Thanks for including the Top Gear clip. I always view these particular cars with Clarkson’s voice proclaiming it was “the mighty Merak” to Richie Blackmore’s Stratocaster soundtrack.

    How I miss prime-era TG.

    • 0 avatar

      That’s one of my favorite challenges they did.

      Spearmint Rhinocerous!

      That’s a lapdancing bar.
      Is it?
      Oh, you didn’t *know*.

      • 0 avatar
        True_Blue

        Any “cheap car” challenge is always entertaining, they’re at their absolute best when the dilemmas are real and their reactions are genuine.
        The later episodes (and even TGT) are too scripted and lack the spontaneous reactions that made that show oh-so-good, even for regular people. I laughed so hard during the “supercras for the price of a second-hand Mondeo challenge.”

        The Vietnam Special was one of the last great episodes. “Someone’s written PENIS on my helmet.”
        “It was me…”

  • avatar
    VW4motion

    Nice looking ride. Repair cost are probably insane. But damn nice find.

  • avatar
    PrincipalDan

    This would be so much cooler if it was named “Mercat”

    https://tinyurl.com/y87856mn

  • avatar
    Hugh

    Although the Merak and, to a lesser extent, the Bora share a variety of components and assemblies with Citroën’s SM, they do not utilize the SM’s platform or a derivative of it.

  • avatar
    Mandalorian

    Because nothing says luxury like one climate vent for the entire vehicle.

  • avatar
    notsobigflyer

    Why change Citroen seats for Maserati ones? The French engineers build quirky cars but the seats in French autos generally are more comforrable than my aging recliner. The seats reolaced dont look like they have much lateral support.

  • avatar
    JohnTaurus

    I can’t believe it has a million mile odometer (as in one that reads past 99,999.9). How incredibly optimistic!

  • avatar
    EspritdeFacelVega

    I remember when Car & Driver called these “pauper’s budget exotics” along with the 2nd gen Dino and the Urracco. All under $18k new in the mid-70s. Amazing, really, although that was more than my Dad made in a year back then and a new Audi 100LS, say, was well under $6k. Yes, later cars are less quirky (this one has a brake pedal instead of the Citroen floor button – if you know the old DS you know of what I speak. This car looks good and would be great fun for under $40,000…..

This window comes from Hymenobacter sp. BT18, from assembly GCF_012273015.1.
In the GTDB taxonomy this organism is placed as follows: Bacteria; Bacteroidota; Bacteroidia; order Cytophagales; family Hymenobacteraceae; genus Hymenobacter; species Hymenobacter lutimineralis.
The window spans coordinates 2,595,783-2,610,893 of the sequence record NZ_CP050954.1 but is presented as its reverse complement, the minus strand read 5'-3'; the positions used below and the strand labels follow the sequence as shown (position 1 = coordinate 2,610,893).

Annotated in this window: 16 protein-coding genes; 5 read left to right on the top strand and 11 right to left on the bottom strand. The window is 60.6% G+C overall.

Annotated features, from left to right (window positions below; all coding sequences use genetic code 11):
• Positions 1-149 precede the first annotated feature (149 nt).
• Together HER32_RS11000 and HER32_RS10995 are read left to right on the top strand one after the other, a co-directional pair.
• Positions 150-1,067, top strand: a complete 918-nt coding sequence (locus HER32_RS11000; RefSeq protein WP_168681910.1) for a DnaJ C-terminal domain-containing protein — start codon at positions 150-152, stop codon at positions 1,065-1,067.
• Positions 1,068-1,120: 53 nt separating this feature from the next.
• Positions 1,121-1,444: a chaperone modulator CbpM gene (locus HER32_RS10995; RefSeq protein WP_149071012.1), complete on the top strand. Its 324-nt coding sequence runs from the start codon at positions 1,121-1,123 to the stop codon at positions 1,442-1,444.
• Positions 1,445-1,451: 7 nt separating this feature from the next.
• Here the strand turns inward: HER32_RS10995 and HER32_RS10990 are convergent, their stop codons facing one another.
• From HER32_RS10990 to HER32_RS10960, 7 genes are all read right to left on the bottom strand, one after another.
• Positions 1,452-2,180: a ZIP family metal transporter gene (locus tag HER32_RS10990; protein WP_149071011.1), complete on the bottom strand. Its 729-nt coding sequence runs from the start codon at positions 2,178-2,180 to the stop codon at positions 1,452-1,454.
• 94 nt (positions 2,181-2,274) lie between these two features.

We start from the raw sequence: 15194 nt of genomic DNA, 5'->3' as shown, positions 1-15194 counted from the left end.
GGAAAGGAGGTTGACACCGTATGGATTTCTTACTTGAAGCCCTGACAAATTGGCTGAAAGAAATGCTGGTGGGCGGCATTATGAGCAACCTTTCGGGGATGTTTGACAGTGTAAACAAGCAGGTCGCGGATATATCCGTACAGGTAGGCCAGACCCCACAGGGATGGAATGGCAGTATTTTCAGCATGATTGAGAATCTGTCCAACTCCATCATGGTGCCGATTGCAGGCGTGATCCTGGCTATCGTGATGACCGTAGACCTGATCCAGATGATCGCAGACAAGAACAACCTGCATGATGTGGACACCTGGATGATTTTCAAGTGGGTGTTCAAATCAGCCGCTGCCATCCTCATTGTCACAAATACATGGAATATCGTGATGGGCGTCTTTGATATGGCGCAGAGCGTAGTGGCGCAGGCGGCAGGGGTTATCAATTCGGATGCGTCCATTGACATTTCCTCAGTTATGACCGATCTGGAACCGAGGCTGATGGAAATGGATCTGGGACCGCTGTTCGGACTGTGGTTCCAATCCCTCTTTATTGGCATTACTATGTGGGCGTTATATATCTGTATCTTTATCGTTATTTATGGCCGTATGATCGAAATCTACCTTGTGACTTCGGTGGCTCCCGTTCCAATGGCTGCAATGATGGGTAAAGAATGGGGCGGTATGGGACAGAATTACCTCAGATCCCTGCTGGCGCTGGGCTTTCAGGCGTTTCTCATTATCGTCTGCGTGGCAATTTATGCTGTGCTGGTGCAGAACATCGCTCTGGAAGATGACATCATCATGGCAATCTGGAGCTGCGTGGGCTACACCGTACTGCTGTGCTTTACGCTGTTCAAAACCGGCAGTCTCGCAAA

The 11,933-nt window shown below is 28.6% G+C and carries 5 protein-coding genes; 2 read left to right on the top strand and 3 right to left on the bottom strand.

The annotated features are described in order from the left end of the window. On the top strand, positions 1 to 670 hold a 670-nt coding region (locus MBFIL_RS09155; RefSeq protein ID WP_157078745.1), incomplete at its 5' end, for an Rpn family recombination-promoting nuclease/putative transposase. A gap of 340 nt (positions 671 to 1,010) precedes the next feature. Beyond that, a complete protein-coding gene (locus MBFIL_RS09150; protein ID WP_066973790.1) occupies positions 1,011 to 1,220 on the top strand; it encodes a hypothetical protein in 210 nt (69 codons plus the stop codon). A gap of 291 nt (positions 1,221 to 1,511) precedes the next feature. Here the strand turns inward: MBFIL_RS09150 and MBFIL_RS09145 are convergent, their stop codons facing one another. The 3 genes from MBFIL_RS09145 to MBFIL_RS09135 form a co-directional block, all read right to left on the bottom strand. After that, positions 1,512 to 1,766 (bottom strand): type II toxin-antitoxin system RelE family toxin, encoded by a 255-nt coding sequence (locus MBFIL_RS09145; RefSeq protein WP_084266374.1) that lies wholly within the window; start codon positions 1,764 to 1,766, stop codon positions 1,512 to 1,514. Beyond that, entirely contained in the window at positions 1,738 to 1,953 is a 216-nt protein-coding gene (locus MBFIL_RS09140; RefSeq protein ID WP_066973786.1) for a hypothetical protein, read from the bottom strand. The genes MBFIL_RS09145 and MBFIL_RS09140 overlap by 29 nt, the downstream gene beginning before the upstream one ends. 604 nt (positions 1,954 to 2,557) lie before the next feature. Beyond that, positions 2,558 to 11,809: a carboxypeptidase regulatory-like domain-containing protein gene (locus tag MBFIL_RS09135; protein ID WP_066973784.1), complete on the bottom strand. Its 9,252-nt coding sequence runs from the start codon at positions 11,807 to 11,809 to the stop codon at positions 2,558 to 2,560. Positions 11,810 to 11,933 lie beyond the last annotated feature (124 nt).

• avatar
    ajla

    The pricing on Italian cars of this era went apesh*t in the past 5 years.

  • avatar
    VoGhost

    How they were able to cram a back seat into that thing, I’ll never know.

    • 0 avatar
      Acd

      I sat in the back of a Merak on a 10 minute test drive when I was six or seven when our local Citroen dealer took on Maserati after Citroen stopped selling cars here and it wasn’t particularly roomy. My father didn’t care for the car because it was too slow, especially considering how expensive it was. All show and no go.

  • avatar
    stingray65

    0-60 in 8-9 seconds, 12-13 mpg and only $69,000 – wow such a deal.

  • avatar
    threeer

    Another one of those “cars linked to family” stories…my sister and I built a plastic model kit of a black Merak years and years ago. I cherished that thing, as it was something we did together. Everywhere I moved, that model was carefully packed up in enough wrapping to secure the Queen of England’s crown. For some reason, the car’s lines spoke to both of us. Sure, not anywhere near the fastest, most exotic, but a darned fine looking machine. I’ll have to send her the link to this article as this looks like “our” model in full 1:1 scale.